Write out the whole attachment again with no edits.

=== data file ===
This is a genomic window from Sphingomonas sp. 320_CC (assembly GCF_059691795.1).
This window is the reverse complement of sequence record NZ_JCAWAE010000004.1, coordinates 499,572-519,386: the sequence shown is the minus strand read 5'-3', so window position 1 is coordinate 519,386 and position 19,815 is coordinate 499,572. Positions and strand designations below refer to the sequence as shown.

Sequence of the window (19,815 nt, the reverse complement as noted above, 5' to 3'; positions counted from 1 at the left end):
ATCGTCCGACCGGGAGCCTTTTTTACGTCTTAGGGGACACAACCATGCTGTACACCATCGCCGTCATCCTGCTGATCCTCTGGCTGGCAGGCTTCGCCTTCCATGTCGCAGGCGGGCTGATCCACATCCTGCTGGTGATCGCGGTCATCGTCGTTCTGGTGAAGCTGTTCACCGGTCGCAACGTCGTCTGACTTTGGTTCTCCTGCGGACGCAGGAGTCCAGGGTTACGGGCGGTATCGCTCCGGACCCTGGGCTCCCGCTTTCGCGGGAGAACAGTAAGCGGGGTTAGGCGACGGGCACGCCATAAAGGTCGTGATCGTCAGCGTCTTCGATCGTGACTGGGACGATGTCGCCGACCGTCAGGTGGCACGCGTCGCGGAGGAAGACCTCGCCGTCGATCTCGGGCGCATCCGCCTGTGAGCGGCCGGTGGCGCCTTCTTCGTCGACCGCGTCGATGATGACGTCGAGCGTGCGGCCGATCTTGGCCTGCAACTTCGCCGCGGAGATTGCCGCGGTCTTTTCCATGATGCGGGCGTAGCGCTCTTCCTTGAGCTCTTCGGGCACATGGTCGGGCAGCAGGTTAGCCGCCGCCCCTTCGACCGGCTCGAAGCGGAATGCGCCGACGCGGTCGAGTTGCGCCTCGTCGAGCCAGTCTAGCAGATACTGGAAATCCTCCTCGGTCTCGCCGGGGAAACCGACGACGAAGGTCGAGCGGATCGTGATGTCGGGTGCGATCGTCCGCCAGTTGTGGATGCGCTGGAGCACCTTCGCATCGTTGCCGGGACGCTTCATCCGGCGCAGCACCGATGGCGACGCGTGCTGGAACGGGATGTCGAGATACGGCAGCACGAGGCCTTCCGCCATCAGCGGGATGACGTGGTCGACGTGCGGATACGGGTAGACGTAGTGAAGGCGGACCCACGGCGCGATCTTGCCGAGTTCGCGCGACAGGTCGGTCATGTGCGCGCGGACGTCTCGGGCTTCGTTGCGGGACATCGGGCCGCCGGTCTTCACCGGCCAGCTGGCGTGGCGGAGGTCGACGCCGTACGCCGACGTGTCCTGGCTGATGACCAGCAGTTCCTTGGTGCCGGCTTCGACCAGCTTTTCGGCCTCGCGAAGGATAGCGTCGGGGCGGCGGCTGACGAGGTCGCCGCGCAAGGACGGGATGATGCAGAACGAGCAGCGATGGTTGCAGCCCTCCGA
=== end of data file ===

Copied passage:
This is a genomic window from Sphingomonas sp. 320_CC (assembly GCF_059691795.1).
This window is the reverse complement of sequence record NZ_JCAWAE010000004.1, coordinates 499,572-519,386: the sequence shown is the minus strand read 5'-3', so window position 1 is coordinate 519,386 and position 19,815 is coordinate 499,572. Positions and strand designations below refer to the sequence as shown.

Sequence of the window (19,815 nt, the reverse complement as noted above, 5' to 3'; positions counted from 1 at the left end):
ATCGTCCGACCGGGAGCCTTTTTTACGTCTTAGGGGACACAACCATGCTGTACACCATCGCCGTCATCCTGCTGATCCTCTGGCTGGCAGGCTTCGCCTTCCATGTCGCAGGCGGGCTGATCCACATCCTGCTGGTGATCGCGGTCATCGTCGTTCTGGTGAAGCTGTTCACCGGTCGCAACGTCGTCTGACTTTGGTTCTCCTGCGGACGCAGGAGTCCAGGGTTACGGGCGGTATCGCTCCGGACCCTGGGCTCCCGCTTTCGCGGGAGAACAGTAAGCGGGGTTAGGCGACGGGCACGCCATAAAGGTCGTGATCGTCAGCGTCTTCGATCGTGACTGGGACGATGTCGCCGACCGTCAGGTGGCACGCGTCGCGGAGGAAGACCTCGCCGTCGATCTCGGGCGCATCCGCCTGTGAGCGGCCGGTGGCGCCTTCTTCGTCGACCGCGTCGATGATGACGTCGAGCGTGCGGCCGATCTTGGCCTGCAACTTCGCCGCGGAGATTGCCGCGGTCTTTTCCATGATGCGGGCGTAGCGCTCTTCCTTGAGCTCTTCGGGCACATGGTCGGGCAGCAGGTTAGCCGCCGCCCCTTCGACCGGCTCGAAGCGGAATGCGCCGACGCGGTCGAGTTGCGCCTCGTCGAGCCAGTCTAGCAGATACTGGAAATCCTCCTCGGTCTCGCCGGGGAAACCGACGACGAAGGTCGAGCGGATCGTGATGTCGGGTGCGATCGTCCGCCAGTTGTGGATGCGCTGGAGCACCTTCGCATCGTTGCCGGGACGCTTCATCCGGCGCAGCACCGATGGCGACGCGTGCTGGAACGGGATGTCGAGATACGGCAGCACGAGGCCTTCCGCCATCAGCGGGATGACGTGGTCGACGTGCGGATACGGGTAGACGTAGTGAAGGCGGACCCACGGCGCGATCTTGCCGAGTTCGCGCGACAGGTCGGTCATGTGCGCGCGGACGTCTCGGGCTTCGTTGCGGGACATCGGGCCGCCGGTCTTCACCGGCCAGCTGGCGTGGCGGAGGTCGACGCCGTACGCCGACGTGTCCTGGCTGATGACCAGCAGTTCCTTGGTGCCGGCTTCGACCAGCTTTTCGGCCTCGCGAAGGATAGCGTCGGGGCGGCGGCTGACGAGGTCGCCGCGCAAGGACGGGATGATGCAGAACGAGCAGCGATGGTTGCAGCCCTCCGA